It’s All About the Partnerships

 

by Marcia Hamm Wiebe, Master Gardener

Our garden known as Green Futures North, in Brandon, MB is the second largest community garden in the city. Samaritan House Ministries is able to tend this garden with the following partnerships:
The City of Brandon has offered access to the land free of charge since 2012. The Parks Department also offers soil and compost as needed for the gardeners to add to their raised beds.
The 81 raised beds (dimensions 4 feet x 12 feet) were given to the community garden by Enactus, a student group at Brandon University. The following is a description of the Enactus group from their Facebook page:

Company Overview
“We create programs to address social, economic, and environmental issues in our community. These programs incorporate financial literacy education, environmentalism and entrepreneurial practices to improve the livelihoods of the people in our community. Last year, our team put over 3,500 volunteer hours into eight projects. Working with a variety of local groups, we’ve helped form community gardens, taught new immigrants about Canada’s financial system, and helped small businesses create an online presence.”

The garden offers a combination of raised beds and a large in ground plot to community members along with a generous amount of space tended by volunteers to bring fresh produce into the Samaritan House Food Bank.  This year along with spaghetti squash, zucchini, carrots and tomatoes, sweet potatoes were added to the list of vegetables harvested for food hampers. The sweet potato plants were donated by the Assiniboine Community College horticultural (ACC) program. The following is an excerpt from an article published on the ACC Blog, written in August 2018 about the sweet potato research done at ACC:

“Dr. Rao is working with the Vineland Research & Innovation Centre, located in Lincoln, Ontario and funded by the federal and Ontario governments.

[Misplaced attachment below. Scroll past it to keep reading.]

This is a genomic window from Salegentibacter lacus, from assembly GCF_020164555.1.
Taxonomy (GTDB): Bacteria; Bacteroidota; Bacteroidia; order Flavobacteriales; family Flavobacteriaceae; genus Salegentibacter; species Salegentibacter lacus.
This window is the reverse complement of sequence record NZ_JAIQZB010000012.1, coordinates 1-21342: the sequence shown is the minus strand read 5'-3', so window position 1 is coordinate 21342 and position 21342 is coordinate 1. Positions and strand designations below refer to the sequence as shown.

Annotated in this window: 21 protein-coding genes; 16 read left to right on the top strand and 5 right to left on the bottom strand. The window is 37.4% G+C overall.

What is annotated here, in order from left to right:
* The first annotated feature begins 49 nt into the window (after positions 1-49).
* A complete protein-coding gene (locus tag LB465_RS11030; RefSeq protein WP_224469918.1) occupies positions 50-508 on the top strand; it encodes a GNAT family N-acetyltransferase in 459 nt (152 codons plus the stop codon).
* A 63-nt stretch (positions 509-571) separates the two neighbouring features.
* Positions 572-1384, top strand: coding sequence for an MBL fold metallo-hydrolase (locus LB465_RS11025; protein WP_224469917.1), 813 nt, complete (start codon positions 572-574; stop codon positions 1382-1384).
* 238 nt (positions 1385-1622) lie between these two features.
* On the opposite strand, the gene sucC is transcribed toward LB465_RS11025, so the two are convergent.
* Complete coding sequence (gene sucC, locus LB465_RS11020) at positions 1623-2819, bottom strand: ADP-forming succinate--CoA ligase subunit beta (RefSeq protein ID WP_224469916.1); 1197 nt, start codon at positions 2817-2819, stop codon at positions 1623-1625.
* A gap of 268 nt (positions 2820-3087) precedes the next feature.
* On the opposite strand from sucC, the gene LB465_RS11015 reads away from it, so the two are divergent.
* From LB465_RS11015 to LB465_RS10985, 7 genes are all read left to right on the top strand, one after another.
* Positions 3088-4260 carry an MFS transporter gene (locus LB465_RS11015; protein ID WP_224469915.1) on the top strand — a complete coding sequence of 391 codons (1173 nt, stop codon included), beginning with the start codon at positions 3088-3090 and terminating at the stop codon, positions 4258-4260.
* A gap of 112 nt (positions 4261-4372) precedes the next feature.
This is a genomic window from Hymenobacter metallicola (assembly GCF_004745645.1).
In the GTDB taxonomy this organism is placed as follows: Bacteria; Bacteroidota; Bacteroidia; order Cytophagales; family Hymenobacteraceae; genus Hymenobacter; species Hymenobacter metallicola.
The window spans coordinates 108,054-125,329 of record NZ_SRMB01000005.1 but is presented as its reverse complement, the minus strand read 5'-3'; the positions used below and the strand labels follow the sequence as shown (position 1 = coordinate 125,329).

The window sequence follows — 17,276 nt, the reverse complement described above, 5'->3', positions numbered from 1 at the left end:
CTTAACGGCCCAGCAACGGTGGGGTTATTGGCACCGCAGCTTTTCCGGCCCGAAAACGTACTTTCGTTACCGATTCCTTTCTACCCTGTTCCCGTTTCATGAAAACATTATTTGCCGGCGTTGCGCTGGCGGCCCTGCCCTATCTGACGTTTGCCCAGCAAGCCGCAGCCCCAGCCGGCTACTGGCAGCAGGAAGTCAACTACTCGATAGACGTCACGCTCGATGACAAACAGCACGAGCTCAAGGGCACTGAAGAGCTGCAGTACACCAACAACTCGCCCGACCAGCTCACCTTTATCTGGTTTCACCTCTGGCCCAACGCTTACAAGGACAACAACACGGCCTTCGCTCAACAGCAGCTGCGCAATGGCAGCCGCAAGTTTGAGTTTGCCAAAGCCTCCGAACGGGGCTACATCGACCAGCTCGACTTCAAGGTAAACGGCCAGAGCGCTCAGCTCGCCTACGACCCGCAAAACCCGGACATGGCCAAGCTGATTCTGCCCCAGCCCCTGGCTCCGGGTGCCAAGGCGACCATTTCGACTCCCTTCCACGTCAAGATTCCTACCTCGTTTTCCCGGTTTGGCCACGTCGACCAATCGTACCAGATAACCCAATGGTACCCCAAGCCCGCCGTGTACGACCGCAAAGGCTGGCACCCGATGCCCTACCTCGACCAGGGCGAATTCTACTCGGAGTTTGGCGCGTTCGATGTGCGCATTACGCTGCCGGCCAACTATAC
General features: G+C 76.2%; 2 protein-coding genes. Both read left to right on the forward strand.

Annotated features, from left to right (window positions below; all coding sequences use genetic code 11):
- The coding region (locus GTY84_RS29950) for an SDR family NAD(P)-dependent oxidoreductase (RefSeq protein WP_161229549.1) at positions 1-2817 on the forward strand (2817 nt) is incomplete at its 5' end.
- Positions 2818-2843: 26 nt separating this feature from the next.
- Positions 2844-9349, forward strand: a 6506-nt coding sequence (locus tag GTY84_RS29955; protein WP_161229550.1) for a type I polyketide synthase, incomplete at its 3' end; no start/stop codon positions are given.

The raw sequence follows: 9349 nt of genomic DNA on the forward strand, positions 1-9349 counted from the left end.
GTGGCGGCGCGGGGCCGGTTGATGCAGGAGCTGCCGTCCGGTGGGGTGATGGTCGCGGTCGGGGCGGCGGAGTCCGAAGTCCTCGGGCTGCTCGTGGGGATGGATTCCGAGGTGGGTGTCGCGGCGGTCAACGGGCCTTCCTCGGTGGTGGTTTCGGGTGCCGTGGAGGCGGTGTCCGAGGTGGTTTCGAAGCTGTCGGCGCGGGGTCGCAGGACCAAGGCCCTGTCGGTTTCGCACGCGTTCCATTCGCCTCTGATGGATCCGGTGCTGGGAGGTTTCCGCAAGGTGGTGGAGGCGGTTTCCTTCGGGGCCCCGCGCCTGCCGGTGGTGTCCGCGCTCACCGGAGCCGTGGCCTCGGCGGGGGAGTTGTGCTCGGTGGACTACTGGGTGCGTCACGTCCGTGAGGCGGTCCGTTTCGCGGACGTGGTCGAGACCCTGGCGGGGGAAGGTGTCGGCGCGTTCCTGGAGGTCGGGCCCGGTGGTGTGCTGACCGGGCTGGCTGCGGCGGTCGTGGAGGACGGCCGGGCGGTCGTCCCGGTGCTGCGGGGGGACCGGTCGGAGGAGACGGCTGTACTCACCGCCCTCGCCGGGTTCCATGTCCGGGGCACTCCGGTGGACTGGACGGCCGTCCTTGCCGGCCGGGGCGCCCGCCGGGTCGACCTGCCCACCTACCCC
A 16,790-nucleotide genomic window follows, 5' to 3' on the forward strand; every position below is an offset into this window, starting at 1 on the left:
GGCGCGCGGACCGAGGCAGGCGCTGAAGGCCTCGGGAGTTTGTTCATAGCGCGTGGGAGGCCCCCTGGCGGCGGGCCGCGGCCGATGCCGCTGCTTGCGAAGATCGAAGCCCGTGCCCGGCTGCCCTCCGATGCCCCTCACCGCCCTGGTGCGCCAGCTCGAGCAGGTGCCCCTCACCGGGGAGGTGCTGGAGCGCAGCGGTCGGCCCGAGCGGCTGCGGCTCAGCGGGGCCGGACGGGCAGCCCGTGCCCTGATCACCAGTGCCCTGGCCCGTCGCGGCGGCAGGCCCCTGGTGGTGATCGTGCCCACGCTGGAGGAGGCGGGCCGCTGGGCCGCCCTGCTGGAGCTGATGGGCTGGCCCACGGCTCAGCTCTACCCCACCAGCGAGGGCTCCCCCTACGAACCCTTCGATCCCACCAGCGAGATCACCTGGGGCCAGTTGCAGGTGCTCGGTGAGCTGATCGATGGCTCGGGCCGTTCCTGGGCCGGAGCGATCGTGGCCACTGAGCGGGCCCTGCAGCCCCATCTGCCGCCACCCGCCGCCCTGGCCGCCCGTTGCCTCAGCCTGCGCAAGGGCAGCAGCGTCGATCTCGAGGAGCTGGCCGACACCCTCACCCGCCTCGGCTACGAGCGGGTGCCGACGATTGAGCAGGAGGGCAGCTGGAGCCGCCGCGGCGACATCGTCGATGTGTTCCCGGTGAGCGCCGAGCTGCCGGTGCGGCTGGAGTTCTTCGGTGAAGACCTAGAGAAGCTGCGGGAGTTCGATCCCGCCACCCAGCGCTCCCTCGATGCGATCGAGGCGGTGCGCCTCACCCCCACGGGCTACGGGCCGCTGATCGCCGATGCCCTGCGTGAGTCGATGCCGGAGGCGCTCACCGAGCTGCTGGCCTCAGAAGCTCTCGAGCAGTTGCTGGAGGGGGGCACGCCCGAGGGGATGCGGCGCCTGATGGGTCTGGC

“They’re working on sweet potato breeding. There are challenges in growing a subtropical crop in a temperate region, which is a colder region. They are trying to develop a strain with early maturity,” because of the high number of days with frost in Manitoba.”
The sweet potato harvest was surprisingly good as the plants were started late. The potatoes were well received by the food bank clients.

Samaritan House Ministries has been able to provide summer students to tend the food bank gardens and assist the community gardeners over the summer months.  This year we had excellent staff with lots of horticultural experience, and one staff was able to continue employment at a local greenhouse business.

The garden also attracts volunteers and without dedicated volunteers the food bank would not be able to keep up with the watering during the dry times. And the weeding all the time!  Our garden is very fortunate to have a well for watering. During the long dry stretches of hot weather we are able to keep the veggies growing as long as we can keep pumping and carrying water.

The various partnerships that come together to make this garden thrive are a testament to the ability of communities to work together for common goals and the common good.

Marcia Hamm Wiebe, Master Gardener
Marcia works at the Samaritan House Resource Centre where she coordinates the food bank.